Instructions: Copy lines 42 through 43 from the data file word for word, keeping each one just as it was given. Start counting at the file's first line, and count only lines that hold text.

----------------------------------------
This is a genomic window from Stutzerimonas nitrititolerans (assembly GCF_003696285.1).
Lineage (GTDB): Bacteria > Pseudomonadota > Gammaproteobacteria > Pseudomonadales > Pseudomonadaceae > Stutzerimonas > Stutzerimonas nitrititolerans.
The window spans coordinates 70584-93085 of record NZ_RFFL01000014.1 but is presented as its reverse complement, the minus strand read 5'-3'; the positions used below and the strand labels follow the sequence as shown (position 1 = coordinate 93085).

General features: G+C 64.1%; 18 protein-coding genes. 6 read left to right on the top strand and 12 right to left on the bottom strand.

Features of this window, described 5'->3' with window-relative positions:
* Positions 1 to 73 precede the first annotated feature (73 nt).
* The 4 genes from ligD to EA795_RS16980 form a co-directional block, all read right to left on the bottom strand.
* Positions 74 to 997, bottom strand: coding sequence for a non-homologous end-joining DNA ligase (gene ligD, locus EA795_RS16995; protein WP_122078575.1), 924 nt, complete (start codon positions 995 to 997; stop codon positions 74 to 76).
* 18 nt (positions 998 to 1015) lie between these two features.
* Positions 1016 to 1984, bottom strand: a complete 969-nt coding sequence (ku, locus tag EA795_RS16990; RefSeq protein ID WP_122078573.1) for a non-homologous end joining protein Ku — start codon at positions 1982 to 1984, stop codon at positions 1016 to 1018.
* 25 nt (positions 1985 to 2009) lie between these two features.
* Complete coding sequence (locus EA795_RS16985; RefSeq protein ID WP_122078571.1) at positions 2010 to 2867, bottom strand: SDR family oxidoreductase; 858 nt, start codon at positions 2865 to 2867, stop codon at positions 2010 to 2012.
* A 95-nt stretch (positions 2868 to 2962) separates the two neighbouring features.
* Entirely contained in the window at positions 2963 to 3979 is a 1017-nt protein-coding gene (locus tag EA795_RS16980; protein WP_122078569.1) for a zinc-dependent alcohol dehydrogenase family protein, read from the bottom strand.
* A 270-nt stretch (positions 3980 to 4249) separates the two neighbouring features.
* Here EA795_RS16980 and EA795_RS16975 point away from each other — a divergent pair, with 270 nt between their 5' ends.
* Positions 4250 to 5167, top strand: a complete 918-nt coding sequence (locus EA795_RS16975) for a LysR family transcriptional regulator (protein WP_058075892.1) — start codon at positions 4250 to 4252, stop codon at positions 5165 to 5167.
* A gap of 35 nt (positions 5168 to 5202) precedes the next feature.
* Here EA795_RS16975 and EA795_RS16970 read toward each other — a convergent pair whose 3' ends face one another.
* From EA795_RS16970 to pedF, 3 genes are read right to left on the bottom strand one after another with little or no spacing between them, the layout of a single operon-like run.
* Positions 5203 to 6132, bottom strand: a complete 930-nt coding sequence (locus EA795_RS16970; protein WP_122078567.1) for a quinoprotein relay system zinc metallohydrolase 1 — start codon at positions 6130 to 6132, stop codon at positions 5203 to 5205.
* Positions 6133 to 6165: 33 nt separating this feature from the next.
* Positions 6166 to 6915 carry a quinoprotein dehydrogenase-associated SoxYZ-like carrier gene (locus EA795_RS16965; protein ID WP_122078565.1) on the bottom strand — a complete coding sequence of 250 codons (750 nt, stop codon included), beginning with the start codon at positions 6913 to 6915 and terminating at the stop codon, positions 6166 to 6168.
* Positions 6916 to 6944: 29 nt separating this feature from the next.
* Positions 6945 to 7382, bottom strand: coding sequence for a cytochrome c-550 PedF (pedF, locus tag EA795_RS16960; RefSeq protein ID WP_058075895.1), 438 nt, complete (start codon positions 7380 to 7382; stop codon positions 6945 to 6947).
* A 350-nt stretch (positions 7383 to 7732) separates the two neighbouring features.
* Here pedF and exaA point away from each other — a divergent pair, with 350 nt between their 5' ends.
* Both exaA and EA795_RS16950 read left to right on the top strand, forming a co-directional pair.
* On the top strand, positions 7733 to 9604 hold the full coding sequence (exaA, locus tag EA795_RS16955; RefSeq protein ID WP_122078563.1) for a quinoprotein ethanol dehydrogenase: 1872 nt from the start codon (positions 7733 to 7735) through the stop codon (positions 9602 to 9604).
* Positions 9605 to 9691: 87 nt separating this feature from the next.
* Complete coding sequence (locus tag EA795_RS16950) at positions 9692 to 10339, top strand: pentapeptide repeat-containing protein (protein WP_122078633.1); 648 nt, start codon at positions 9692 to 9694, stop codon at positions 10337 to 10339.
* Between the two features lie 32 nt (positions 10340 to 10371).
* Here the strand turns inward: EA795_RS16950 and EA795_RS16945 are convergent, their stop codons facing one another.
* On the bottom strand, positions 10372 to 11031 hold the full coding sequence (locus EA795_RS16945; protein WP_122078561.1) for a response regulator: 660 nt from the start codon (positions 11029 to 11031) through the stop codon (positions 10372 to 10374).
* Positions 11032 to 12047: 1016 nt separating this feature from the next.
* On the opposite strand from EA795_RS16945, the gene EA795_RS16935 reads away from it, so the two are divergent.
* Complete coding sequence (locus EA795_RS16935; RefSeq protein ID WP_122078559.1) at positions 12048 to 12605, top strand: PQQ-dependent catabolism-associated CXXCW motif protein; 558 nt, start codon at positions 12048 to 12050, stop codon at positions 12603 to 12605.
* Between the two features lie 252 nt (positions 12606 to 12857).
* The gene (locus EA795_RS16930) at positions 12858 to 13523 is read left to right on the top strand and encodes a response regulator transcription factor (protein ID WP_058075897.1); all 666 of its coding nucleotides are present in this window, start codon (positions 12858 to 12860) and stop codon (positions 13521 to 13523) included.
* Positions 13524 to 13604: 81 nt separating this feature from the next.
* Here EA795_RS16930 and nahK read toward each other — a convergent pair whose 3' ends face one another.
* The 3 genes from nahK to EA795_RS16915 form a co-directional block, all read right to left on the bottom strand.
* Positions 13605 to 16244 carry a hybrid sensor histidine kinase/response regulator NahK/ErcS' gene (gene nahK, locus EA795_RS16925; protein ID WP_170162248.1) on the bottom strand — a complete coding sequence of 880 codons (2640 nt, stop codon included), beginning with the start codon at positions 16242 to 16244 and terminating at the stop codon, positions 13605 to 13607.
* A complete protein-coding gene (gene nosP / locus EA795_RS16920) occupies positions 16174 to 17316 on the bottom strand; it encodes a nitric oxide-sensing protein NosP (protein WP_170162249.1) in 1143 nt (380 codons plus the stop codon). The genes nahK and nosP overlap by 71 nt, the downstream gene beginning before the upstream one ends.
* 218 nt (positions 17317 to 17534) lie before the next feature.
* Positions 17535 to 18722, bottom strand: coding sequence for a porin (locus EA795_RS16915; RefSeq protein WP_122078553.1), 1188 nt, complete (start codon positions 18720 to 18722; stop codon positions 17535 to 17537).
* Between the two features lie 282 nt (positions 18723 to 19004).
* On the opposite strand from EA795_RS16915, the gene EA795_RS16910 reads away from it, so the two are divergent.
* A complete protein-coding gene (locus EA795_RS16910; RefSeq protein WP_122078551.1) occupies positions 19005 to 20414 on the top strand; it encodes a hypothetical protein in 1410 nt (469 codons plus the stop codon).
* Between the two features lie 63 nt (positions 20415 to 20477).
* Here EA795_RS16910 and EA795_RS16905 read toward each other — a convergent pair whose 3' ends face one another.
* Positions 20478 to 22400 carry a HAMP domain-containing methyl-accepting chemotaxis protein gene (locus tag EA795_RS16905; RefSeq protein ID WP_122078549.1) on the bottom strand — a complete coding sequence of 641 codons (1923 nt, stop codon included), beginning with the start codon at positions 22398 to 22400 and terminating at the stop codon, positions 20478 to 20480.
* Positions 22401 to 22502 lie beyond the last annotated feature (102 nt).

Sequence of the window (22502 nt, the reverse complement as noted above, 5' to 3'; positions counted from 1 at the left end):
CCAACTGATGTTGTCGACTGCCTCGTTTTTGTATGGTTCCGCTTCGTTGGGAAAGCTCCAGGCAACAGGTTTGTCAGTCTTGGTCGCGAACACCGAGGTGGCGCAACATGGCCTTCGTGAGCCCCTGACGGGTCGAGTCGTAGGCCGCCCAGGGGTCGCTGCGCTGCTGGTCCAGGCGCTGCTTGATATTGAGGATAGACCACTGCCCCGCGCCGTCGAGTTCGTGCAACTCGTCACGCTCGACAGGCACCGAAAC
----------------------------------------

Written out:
* The 3 genes from nahK to EA795_RS16915 form a co-directional block, all read right to left on the bottom strand.
* Positions 13605 to 16244 carry a hybrid sensor histidine kinase/response regulator NahK/ErcS' gene (gene nahK, locus EA795_RS16925; protein ID WP_170162248.1) on the bottom strand — a complete coding sequence of 880 codons (2640 nt, stop codon included), beginning with the start codon at positions 16242 to 16244 and terminating at the stop codon, positions 13605 to 13607.